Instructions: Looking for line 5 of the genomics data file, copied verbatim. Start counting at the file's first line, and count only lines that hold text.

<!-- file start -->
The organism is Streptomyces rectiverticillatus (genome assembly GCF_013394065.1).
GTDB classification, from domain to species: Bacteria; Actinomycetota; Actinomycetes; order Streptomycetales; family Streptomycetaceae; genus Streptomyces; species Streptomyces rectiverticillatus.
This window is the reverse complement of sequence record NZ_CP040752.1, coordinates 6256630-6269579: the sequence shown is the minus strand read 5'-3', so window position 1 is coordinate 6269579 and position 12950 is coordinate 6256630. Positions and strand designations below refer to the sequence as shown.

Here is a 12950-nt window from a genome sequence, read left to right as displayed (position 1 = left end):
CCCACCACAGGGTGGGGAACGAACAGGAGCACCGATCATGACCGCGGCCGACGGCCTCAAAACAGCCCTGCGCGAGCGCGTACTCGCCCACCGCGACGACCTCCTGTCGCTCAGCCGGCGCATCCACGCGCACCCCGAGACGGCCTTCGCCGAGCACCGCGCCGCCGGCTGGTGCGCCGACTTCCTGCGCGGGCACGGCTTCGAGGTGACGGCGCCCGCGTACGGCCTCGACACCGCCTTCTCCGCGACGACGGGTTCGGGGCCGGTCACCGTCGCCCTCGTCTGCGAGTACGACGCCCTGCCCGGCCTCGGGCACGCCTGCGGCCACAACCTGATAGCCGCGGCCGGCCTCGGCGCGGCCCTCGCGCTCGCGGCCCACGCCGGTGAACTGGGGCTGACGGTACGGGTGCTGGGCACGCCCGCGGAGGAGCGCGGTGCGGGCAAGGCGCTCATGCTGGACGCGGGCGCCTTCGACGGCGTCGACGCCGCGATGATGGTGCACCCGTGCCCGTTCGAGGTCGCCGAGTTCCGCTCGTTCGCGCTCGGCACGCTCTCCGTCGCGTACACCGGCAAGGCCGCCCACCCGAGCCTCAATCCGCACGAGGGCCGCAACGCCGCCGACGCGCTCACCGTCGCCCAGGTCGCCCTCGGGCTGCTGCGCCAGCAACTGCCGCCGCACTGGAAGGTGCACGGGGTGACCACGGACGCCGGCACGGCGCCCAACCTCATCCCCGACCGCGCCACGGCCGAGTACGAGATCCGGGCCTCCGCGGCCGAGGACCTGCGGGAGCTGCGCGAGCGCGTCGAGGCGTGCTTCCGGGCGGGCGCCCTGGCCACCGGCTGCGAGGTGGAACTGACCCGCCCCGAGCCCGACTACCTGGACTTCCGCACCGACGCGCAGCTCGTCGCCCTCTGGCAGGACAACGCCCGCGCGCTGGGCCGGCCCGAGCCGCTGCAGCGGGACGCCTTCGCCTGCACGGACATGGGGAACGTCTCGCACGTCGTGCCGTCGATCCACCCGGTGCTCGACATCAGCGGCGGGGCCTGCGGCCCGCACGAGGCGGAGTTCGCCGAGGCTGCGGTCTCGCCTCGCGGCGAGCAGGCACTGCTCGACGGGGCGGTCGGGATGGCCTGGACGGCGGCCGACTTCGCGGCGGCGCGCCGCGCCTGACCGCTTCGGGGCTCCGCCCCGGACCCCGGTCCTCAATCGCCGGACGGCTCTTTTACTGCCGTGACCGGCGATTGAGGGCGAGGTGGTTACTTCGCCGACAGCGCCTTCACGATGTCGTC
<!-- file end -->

CCCACCACAGGGTGGGGAACGAACAGGAGCACCGATCATGACCGCGGCCGACGGCCTCAAAACAGCCCTGCGCGAGCGCGTACTCGCCCACCGCGACGACCTCCTGTCGCTCAGCCGGCGCATCCACGCGCACCCCGAGACGGCCTTCGCCGAGCACCGCGCCGCCGGCTGGTGCGCCGACTTCCTGCGCGGGCACGGCTTCGAGGTGACGGCGCCCGCGTACGGCCTCGACACCGCCTTCTCCGCGACGACGGGTTCGGGGCCGGTCACCGTCGCCCTCGTCTGCGAGTACGACGCCCTGCCCGGCCTCGGGCACGCCTGCGGCCACAACCTGATAGCCGCGGCCGGCCTCGGCGCGGCCCTCGCGCTCGCGGCCCACGCCGGTGAACTGGGGCTGACGGTACGGGTGCTGGGCACGCCCGCGGAGGAGCGCGGTGCGGGCAAGGCGCTCATGCTGGACGCGGGCGCCTTCGACGGCGTCGACGCCGCGATGATGGTGCACCCGTGCCCGTTCGAGGTCGCCGAGTTCCGCTCGTTCGCGCTCGGCACGCTCTCCGTCGCGTACACCGGCAAGGCCGCCCACCCGAGCCTCAATCCGCACGAGGGCCGCAACGCCGCCGACGCGCTCACCGTCGCCCAGGTCGCCCTCGGGCTGCTGCGCCAGCAACTGCCGCCGCACTGGAAGGTGCACGGGGTGACCACGGACGCCGGCACGGCGCCCAACCTCATCCCCGACCGCGCCACGGCCGAGTACGAGATCCGGGCCTCCGCGGCCGAGGACCTGCGGGAGCTGCGCGAGCGCGTCGAGGCGTGCTTCCGGGCGGGCGCCCTGGCCACCGGCTGCGAGGTGGAACTGACCCGCCCCGAGCCCGACTACCTGGACTTCCGCACCGACGCGCAGCTCGTCGCCCTCTGGCAGGACAACGCCCGCGCGCTGGGCCGGCCCGAGCCGCTGCAGCGGGACGCCTTCGCCTGCACGGACATGGGGAACGTCTCGCACGTCGTGCCGTCGATCCACCCGGTGCTCGACATCAGCGGCGGGGCCTGCGGCCCGCACGAGGCGGAGTTCGCCGAGGCTGCGGTCTCGCCTCGCGGCGAGCAGGCACTGCTCGACGGGGCGGTCGGGATGGCCTGGACGGCGGCCGACTTCGCGGCGGCGCGCCGCGCCTGACCGCTTCGGGGCTCCGCCCCGGACCCCGGTCCTCAATCGCCGGACGGCTCTTTTACTGCCGTGACCGGCGATTGAGGGCGAGGTGGTTACTTCGCCGACAGCGCCTTCACGATGTCGTC